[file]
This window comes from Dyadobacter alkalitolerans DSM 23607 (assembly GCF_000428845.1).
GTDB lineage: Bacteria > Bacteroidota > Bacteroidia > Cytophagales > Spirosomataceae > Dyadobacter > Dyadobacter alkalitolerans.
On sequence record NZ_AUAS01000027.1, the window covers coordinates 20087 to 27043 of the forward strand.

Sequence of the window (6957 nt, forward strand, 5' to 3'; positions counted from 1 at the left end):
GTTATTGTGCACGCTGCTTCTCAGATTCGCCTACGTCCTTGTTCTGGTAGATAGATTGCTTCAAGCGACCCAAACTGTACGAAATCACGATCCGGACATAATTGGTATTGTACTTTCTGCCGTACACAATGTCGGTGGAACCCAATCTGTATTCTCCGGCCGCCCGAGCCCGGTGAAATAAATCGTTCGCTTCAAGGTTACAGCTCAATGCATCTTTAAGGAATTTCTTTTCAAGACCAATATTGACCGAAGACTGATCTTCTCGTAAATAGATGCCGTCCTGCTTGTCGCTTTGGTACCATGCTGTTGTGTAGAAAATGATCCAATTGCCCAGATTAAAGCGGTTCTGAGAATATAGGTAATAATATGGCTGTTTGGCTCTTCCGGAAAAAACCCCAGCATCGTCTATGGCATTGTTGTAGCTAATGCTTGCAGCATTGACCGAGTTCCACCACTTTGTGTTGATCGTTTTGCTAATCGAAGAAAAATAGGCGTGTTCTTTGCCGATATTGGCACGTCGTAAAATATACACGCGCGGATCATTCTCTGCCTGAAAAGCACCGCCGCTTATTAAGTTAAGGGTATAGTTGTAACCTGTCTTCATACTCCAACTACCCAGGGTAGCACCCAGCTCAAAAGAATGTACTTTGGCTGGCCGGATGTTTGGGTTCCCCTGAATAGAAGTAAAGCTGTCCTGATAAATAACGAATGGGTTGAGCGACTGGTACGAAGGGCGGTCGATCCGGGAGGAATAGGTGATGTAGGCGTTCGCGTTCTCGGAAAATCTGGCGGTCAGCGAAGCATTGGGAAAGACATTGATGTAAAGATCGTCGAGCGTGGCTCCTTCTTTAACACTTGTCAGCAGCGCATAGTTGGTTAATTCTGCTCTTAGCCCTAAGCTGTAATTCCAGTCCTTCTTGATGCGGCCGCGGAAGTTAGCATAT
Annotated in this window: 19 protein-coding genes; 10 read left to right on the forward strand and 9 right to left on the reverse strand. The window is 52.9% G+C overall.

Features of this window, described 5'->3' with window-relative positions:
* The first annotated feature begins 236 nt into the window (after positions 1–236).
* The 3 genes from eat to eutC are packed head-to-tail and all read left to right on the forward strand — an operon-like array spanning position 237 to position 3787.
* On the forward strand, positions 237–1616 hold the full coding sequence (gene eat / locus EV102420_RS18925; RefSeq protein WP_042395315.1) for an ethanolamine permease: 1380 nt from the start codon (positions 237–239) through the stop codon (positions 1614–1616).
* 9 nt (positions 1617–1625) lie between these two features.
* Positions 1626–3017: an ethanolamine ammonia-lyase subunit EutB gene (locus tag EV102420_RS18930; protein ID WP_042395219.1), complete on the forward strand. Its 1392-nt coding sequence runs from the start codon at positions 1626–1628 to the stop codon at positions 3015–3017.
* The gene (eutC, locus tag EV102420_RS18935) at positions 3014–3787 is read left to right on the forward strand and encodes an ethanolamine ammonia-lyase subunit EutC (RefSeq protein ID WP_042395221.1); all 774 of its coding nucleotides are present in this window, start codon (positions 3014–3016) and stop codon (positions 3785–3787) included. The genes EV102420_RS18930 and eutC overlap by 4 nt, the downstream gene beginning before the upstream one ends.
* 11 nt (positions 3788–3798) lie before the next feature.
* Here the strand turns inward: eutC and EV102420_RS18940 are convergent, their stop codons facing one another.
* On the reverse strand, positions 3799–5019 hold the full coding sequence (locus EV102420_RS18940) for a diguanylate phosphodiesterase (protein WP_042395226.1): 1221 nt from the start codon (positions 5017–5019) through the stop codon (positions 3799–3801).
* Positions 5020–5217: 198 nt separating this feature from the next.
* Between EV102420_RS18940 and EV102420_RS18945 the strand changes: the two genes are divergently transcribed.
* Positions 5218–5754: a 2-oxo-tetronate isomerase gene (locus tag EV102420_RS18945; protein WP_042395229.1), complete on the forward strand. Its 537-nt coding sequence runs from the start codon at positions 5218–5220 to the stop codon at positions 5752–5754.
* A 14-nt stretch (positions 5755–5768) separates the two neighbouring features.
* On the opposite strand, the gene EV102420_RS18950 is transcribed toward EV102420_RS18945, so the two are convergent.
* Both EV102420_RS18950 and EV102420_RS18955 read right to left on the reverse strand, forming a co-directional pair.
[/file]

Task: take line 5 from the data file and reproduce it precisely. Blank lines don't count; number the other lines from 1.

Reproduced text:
GTTATTGTGCACGCTGCTTCTCAGATTCGCCTACGTCCTTGTTCTGGTAGATAGATTGCTTCAAGCGACCCAAACTGTACGAAATCACGATCCGGACATAATTGGTATTGTACTTTCTGCCGTACACAATGTCGGTGGAACCCAATCTGTATTCTCCGGCCGCCCGAGCCCGGTGAAATAAATCGTTCGCTTCAAGGTTACAGCTCAATGCATCTTTAAGGAATTTCTTTTCAAGACCAATATTGACCGAAGACTGATCTTCTCGTAAATAGATGCCGTCCTGCTTGTCGCTTTGGTACCATGCTGTTGTGTAGAAAATGATCCAATTGCCCAGATTAAAGCGGTTCTGAGAATATAGGTAATAATATGGCTGTTTGGCTCTTCCGGAAAAAACCCCAGCATCGTCTATGGCATTGTTGTAGCTAATGCTTGCAGCATTGACCGAGTTCCACCACTTTGTGTTGATCGTTTTGCTAATCGAAGAAAAATAGGCGTGTTCTTTGCCGATATTGGCACGTCGTAAAATATACACGCGCGGATCATTCTCTGCCTGAAAAGCACCGCCGCTTATTAAGTTAAGGGTATAGTTGTAACCTGTCTTCATACTCCAACTACCCAGGGTAGCACCCAGCTCAAAAGAATGTACTTTGGCTGGCCGGATGTTTGGGTTCCCCTGAATAGAAGTAAAGCTGTCCTGATAAATAACGAATGGGTTGAGCGACTGGTACGAAGGGCGGTCGATCCGGGAGGAATAGGTGATGTAGGCGTTCGCGTTCTCGGAAAATCTGGCGGTCAGCGAAGCATTGGGAAAGACATTGATGTAAAGATCGTCGAGCGTGGCTCCTTCTTTAACACTTGTCAGCAGCGCATAGTTGGTTAATTCTGCTCTTAGCCCTAAGCTGTAATTCCAGTCCTTCTTGATGCGGCCGCGGAAGTTAGCATAT